Country of Origin
The Flat-Coated Retriever, also called the ‘Flatcoat’ or ‘Flattie’, originated in 19th century England from crosses between the Wavy-Coated Retriever and other flat coated breeds. This produced a waterproof breed which could retrieve on land or water. Such capabilities were increasingly important as firearm technology improved, allowing hunters to shoot down birds in the air. The Flat-Coated Retriever is an ancestor of several other popular breeds, such as the Golden Retriever, Labrador Retriever, and Chesapeake Bay Retriever. The Flat-Coated Retriever was recognized by the American Kennel Club in 1915, however it became overshadowed by the popular Golden Retriever shortly thereafter, dipping to a dangerously low population. Selective Flat-Coated Retriever breeding programs beginning in the 1960’s have kept the breed alive and produced a high quality of health and personality, but the breed serves today mostly as a companion and show dog. A Flat-Coated Retriever named ‘Almanza Far and Flyg’ won the Gundog group at Crufts, the world’s largest dog show, in 2007.
The Flat-Coated Retriever has a shoulder height of 22-24.5 in (56-62 cm) and weighs 55-75 lbs (24-34 kg). It has a long muzzle and strong jaws to allow it to carry large birds or game. The Flat-Coated Retriever has a unique face with slight stop (depression where the muzzle meets the forehead), long backskull, small, pendant shaped ears, and intelligent, dark brown, almond-shaped eyes. Flat-Coated Retrievers have an arched neck, strong, flat back, and moderately long feathered tail. The Flat-Coated Retriever is lighter, faster, and more agile than most other Retrievers.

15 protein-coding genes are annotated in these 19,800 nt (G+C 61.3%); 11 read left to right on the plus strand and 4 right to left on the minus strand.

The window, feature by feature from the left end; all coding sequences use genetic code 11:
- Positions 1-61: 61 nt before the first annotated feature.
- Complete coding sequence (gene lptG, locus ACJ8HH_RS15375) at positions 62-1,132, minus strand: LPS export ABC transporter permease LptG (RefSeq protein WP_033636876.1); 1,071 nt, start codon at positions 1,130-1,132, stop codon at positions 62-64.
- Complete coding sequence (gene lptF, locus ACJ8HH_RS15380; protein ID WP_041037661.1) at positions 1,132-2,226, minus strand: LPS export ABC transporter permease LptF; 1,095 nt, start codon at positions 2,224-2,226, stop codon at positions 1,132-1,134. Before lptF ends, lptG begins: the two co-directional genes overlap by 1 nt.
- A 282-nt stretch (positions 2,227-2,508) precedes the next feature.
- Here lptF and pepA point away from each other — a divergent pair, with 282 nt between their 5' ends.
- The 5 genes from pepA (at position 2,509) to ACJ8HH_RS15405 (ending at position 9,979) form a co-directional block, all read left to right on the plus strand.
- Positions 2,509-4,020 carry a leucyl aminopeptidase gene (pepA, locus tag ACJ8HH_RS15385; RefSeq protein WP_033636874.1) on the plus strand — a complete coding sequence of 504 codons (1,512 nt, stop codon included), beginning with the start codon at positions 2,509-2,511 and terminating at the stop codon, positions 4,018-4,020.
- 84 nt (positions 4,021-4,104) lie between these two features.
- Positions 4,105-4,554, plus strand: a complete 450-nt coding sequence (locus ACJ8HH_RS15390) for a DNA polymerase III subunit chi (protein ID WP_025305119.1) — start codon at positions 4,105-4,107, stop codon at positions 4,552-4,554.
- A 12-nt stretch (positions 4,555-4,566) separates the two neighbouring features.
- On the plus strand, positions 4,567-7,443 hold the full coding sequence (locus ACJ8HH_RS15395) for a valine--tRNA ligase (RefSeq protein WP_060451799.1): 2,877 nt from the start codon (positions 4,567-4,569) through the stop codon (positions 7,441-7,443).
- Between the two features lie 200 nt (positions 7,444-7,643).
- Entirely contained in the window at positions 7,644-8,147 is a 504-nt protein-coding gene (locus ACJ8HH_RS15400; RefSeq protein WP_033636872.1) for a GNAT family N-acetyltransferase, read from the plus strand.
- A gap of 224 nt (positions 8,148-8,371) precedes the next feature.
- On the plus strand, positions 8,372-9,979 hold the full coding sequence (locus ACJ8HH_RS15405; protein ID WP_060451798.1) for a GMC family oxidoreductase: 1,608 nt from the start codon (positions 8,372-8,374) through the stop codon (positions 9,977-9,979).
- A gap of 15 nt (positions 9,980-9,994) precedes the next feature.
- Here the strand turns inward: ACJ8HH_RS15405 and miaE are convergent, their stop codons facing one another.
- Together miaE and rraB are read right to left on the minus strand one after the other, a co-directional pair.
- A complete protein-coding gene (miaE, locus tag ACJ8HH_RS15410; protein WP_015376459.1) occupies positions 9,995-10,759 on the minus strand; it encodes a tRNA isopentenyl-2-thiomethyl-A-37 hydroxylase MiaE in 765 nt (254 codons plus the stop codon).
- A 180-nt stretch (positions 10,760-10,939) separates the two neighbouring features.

The Flat-Coated Retriever has a single layered straight, dense, flat coat which may be solid black or solid liver (deep brown). The coat is of moderate length with feathering on the legs, chest, belly, and tail. Appearance should be as natural as possible.
The Flat-Coated Retriever is intelligent, sensible, outgoing, confident, and happy-go-lucky. It makes a great family companion and tends to bond closely with everyone. Flat-Coat Retrievers are optimistic; constantly wagging tails are their trademark. The Flat-Coated Retriever requires frequent companionship and should not be kept in a kennel—it needs to be a part of the family and will grow destructive if ignored or left alone for long periods of time.
Flat-Coated Retrievers are good with larger children, but may be overly enthusiastic and energetic for toddlers. Socialization when young is recommended. They welcome visitors into the home, but will bark at intruders, making them fairly good watchdogs. They get along very well with dogs, cats, and other animals, often greeting other dogs with a kiss on the lips (they may attempt the same maneuver on their human companions as well).
The Flat-Coated Retriever should have its coat cleaned and brushed weekly. It has an average lifespan of 10 years. The Flat-Coated Retriever is susceptible to common canine maladies such as cancer, PRA, glaucoma, epilepsy, and bloat. Incidence of hip dysplasia (malformed hip joint which can cause lameness or arthritis) or luxating patella (dislocated knee) is low. Bloat can be prevented by feeding from a raised dish, spacing meals throughout the day, and avoiding exercise immediately after meals.
The Flat-Coated Retriever is eager to please and enjoys learning, though it may require a little more time to learn than a Golden Retriever. Brief, varied, gentle training sessions are recommended. The Flat-Coated Retriever excels in retrieving, agility and obedience trials, and showing. Early obedience training is recommended.
The Flat-Coated Retriever requires a considerable amount of daily exercise, though its needs are modest compared to some other sporting breeds. Long walks, games of catch, swimming (most love water and mud), and field sports will keep the Flat-Coated Retriever truly happy. The Flat-Coated Retriever is a versatile hunter on land or water; it can flush game, point downed birds, and fulfill other duties.